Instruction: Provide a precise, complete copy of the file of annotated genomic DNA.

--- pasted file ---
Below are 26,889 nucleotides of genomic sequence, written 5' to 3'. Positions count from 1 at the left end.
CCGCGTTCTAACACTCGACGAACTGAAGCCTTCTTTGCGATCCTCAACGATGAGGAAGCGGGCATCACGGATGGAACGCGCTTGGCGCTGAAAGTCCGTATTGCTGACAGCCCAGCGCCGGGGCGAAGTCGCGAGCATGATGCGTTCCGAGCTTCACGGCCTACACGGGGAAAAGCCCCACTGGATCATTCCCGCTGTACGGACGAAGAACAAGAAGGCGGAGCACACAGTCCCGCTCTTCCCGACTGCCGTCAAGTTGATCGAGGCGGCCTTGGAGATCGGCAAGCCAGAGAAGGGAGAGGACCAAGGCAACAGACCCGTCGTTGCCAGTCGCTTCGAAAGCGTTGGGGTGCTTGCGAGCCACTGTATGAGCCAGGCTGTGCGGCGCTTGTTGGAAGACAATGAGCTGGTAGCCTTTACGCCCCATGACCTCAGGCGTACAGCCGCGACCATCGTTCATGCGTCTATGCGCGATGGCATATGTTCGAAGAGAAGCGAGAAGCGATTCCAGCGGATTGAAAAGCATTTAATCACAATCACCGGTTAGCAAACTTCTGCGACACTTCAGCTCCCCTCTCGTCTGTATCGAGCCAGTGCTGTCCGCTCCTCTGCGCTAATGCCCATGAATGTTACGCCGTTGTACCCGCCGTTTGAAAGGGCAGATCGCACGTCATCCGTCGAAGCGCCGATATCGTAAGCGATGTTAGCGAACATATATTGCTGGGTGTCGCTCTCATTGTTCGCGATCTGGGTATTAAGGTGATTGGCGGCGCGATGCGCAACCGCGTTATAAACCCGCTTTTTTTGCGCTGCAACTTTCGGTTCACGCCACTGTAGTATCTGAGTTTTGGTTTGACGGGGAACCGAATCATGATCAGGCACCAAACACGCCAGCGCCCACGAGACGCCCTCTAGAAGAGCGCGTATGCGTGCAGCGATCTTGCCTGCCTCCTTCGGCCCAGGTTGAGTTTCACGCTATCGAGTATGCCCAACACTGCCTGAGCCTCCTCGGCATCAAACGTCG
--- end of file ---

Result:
Below are 26,889 nucleotides of genomic sequence, written 5' to 3'. Positions count from 1 at the left end.
CCGCGTTCTAACACTCGACGAACTGAAGCCTTCTTTGCGATCCTCAACGATGAGGAAGCGGGCATCACGGATGGAACGCGCTTGGCGCTGAAAGTCCGTATTGCTGACAGCCCAGCGCCGGGGCGAAGTCGCGAGCATGATGCGTTCCGAGCTTCACGGCCTACACGGGGAAAAGCCCCACTGGATCATTCCCGCTGTACGGACGAAGAACAAGAAGGCGGAGCACACAGTCCCGCTCTTCCCGACTGCCGTCAAGTTGATCGAGGCGGCCTTGGAGATCGGCAAGCCAGAGAAGGGAGAGGACCAAGGCAACAGACCCGTCGTTGCCAGTCGCTTCGAAAGCGTTGGGGTGCTTGCGAGCCACTGTATGAGCCAGGCTGTGCGGCGCTTGTTGGAAGACAATGAGCTGGTAGCCTTTACGCCCCATGACCTCAGGCGTACAGCCGCGACCATCGTTCATGCGTCTATGCGCGATGGCATATGTTCGAAGAGAAGCGAGAAGCGATTCCAGCGGATTGAAAAGCATTTAATCACAATCACCGGTTAGCAAACTTCTGCGACACTTCAGCTCCCCTCTCGTCTGTATCGAGCCAGTGCTGTCCGCTCCTCTGCGCTAATGCCCATGAATGTTACGCCGTTGTACCCGCCGTTTGAAAGGGCAGATCGCACGTCATCCGTCGAAGCGCCGATATCGTAAGCGATGTTAGCGAACATATATTGCTGGGTGTCGCTCTCATTGTTCGCGATCTGGGTATTAAGGTGATTGGCGGCGCGATGCGCAACCGCGTTATAAACCCGCTTTTTTTGCGCTGCAACTTTCGGTTCACGCCACTGTAGTATCTGAGTTTTGGTTTGACGGGGAACCGAATCATGATCAGGCACCAAACACGCCAGCGCCCACGAGACGCCCTCTAGAAGAGCGCGTATGCGTGCAGCGATCTTGCCTGCCTCCTTCGGCCCAGGTTGAGTTTCACGCTATCGAGTATGCCCAACACTGCCTGAGCCTCCTCGGCATCAAACGTCG